“Upslope has transformed their popular Christmas Ale into a wild version of the holiday classic. Aged for 10 months in Leopold Bros. Maryland-Style Rye Whiskey barrels and their house sour culture, the Belgian-style spiced dubbel Wild Christmas Ale is a complex yet balanced blend of holiday spices, dark cherry caramel and whiskey-spiced oak. Mildly tart due to the Brettanomyces, this ale also boasts a slight chocolate finish and notes of candied orange. At. 9.2% abv, Upslope’s Wild Christmas Ale is sure to bring you warmth and cheer this holiday season.”
Staying in the realm of Christmas cans we get Jubilant with Avery Brewing.
“Our winter strong ale has a gorgeous mahogany hue, a hint of hazelnuts, and a finish reminiscent of mocha and toffee. No spices, just a perfect blend of five specialty malts.”
Big eyes adorn the label of 400 Pound Monkey English-Style IPA from Left Hand Brewing. Except for the monkey in the center who looks rather serene.
I find it funny that we Anericans took IPA and spun a whole cottage industry out of it, to the point where we find ourselves back at the source.
This beer certainly tilts the equation back towards an even split of malt and hop. And the earthy hops also add to the grain-centricity. The bitterness is there at the front. Part of a dual front with the malt. And this beer still has zip to it as well. Almost a flavor memory of honey on toast here.
The Session IPA craze shows no sign of abating but at least the offering from Left Hand Brewing has a catchy name. Or at least catchy for an introvert like me.
Introvert Session IPA has a little bit of everything, hop wise. Pine notes mostly, followed by a bit of citrus and fruit. The body is nice and light and bears up the load of bitterness well but this could be easily labeled as a pale ale in my book.
My hallmark of the style is Ponto and/or Easy Jack. Lighter, fruitier options that are quite differentiated from their bigger brethren. Having Introvert before 400 Pound Monkey for the first time might skew me a bit but this seems too big a start.
That being said, the overall taste is great if you are looking for a bold Cascade-y type beer.
I had to wait for the chilling effects of the right out of the ‘fridge Polestar Pilsner. But when I did, the bright yellow beer was a sight to behold.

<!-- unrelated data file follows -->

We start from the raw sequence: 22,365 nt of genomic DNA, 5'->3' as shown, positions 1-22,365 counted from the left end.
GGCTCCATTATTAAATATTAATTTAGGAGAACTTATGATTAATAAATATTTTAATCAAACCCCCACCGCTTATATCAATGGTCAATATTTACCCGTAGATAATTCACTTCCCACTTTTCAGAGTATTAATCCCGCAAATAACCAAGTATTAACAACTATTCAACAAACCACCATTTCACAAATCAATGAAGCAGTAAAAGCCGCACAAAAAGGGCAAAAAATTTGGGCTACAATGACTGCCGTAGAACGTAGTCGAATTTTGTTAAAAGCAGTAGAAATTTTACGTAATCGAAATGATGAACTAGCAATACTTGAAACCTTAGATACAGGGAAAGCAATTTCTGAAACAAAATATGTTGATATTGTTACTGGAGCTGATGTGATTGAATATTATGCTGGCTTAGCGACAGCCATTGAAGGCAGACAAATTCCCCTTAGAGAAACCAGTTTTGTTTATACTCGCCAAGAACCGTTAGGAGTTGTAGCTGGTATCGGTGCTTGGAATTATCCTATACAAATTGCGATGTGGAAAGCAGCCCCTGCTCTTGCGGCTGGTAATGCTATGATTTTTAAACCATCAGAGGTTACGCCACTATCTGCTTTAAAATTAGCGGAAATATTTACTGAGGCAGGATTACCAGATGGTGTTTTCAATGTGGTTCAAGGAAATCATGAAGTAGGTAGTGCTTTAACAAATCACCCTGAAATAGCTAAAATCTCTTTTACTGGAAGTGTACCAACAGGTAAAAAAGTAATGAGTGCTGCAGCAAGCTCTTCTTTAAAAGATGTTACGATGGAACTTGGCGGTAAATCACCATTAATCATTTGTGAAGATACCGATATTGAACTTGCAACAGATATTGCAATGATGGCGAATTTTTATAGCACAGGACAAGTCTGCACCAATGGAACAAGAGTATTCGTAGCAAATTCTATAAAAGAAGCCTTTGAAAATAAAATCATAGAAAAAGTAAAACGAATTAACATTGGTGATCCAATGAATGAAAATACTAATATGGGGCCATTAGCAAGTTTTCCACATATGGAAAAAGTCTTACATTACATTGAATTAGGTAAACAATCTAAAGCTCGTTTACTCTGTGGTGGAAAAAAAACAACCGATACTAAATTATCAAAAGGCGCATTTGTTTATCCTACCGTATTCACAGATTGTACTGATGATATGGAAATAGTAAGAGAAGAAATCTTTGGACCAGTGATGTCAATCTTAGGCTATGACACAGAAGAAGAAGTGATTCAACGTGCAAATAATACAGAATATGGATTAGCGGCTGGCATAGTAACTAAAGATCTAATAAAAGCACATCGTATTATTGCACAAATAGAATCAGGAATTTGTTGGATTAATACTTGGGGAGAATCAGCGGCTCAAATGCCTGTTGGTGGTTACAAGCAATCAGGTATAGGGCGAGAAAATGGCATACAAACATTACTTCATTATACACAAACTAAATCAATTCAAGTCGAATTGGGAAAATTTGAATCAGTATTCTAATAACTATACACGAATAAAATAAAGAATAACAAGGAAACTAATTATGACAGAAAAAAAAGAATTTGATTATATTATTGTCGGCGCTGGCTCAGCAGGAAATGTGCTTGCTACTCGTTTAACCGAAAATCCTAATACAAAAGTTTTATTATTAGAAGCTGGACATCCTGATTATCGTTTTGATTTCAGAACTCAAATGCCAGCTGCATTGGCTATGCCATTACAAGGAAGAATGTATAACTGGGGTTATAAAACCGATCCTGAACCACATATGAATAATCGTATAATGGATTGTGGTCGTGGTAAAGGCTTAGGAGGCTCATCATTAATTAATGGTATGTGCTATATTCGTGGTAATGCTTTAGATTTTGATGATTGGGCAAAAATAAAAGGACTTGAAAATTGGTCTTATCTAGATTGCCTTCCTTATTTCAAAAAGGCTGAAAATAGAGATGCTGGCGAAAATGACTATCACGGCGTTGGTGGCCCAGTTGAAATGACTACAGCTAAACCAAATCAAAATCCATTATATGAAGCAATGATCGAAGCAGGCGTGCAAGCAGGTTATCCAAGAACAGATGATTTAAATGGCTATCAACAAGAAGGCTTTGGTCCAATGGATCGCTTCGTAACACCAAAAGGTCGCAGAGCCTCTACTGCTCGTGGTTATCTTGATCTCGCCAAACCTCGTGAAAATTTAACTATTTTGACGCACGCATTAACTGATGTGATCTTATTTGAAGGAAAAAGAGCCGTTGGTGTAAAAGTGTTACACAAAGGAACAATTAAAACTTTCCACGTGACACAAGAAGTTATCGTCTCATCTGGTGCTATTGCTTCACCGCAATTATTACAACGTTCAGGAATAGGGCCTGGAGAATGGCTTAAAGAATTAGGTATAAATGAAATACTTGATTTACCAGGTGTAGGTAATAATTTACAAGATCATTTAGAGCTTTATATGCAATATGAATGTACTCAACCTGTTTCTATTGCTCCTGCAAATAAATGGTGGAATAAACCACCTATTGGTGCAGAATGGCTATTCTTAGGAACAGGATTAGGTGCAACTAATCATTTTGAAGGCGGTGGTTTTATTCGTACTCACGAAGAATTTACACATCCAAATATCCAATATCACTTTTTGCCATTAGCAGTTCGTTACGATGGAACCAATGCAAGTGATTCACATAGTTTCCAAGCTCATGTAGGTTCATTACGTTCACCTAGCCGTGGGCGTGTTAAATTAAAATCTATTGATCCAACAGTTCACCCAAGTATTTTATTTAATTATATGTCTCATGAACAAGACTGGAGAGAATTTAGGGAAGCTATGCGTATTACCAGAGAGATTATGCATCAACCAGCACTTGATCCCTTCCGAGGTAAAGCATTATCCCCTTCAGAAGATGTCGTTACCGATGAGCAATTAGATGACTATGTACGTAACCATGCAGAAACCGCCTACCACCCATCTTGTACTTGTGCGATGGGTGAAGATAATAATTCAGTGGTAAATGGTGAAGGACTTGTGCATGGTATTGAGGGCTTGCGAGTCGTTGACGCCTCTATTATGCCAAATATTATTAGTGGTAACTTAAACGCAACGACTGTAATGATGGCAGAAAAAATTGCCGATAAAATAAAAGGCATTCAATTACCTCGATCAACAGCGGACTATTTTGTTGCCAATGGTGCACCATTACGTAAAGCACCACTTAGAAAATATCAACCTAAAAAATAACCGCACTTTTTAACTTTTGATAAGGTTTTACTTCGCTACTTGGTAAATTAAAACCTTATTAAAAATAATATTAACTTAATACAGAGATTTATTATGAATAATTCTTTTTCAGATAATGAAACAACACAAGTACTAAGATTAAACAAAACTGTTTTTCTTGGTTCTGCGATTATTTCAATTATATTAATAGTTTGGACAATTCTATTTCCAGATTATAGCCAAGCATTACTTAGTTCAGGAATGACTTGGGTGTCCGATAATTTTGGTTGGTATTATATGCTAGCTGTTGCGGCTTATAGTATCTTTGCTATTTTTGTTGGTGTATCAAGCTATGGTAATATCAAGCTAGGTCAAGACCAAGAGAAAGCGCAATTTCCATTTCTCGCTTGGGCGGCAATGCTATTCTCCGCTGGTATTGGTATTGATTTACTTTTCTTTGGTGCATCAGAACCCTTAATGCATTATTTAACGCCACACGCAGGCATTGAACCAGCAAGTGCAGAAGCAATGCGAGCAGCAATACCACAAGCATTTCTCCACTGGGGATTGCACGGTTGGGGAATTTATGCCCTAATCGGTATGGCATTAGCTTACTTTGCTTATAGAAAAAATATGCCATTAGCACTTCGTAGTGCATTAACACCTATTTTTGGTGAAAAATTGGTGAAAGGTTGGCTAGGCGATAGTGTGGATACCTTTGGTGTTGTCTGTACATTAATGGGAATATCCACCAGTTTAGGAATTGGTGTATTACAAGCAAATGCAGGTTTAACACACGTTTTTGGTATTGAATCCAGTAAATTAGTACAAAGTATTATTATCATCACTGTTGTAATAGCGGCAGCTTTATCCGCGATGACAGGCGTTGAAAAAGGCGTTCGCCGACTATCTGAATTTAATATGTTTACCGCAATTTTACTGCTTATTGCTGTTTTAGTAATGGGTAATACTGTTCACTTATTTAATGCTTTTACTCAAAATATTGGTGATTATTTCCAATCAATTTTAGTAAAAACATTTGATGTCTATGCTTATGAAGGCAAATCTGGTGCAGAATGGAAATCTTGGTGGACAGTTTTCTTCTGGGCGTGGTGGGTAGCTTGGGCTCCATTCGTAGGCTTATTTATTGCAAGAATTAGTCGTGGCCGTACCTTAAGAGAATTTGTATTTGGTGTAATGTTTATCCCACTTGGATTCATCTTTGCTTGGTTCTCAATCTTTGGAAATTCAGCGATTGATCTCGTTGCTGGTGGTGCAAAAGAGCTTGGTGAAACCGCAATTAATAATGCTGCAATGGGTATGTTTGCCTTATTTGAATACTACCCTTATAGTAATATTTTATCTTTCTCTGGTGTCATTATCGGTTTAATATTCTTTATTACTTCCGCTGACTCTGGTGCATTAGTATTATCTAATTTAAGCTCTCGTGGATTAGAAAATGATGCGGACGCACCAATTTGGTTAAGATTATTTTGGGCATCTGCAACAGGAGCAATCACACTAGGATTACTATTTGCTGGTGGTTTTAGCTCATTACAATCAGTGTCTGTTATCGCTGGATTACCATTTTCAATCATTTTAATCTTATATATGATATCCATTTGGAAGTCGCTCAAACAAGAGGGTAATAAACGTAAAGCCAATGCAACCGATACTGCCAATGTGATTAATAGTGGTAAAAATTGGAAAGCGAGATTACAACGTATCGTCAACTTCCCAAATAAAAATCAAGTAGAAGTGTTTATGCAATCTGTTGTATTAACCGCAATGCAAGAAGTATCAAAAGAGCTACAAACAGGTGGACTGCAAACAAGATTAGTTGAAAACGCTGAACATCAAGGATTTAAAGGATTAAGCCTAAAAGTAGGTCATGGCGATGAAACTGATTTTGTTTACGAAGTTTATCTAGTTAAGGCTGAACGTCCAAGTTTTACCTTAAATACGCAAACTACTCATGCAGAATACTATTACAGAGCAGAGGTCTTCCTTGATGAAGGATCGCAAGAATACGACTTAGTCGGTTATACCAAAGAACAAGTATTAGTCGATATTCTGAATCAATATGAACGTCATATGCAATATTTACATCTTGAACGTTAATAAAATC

Right off the bat, this beer is primarily mineral driven there are undertones of citrus and hops but they are well underneath that mineral taste. This Colorado Pilsner is crisp but doesn’t fade away quietly. The taste lingers on the tongue. Right at the back you get some grain tastes clocking in.
This is a solid pils and a great start to the Left Hand Brewing line -up.
Let me explain myself. I am what Fox News would call a liberal heathen. But when it comes to business, especially the craft beer business, I am much more laissez faire Libertarian minus the strange 4 letter name. I don’t agree with the over oversight that government (looking at you City of Los Angeles) imposes on breweries. (Within reason of course)
Which is why I have been following House Bill 1217 in Colorado with interest and trying to pinpoint if I think it works. In a nutshell, the bill signed by Wynkoop Brewery past and current governer of the state, John Hickenlooper puts the decision of approving a brewery taproom in the sole hands of state regulators. While still giving local government a voice but not a veto sized one. Gaining neighborhood resident signatures would also be off the to-do list for a brewery.
As long as the regulators are familiar with the world of craft beer, I am down with this. I assume that Colorado has such people in that office. The largest stumbling blocks that I have seen here in SoCal has been the simple lack of beer knowledge that community residents have and that their elected officials have. Finding a council member who “gets it” is rare, though incrementally growing.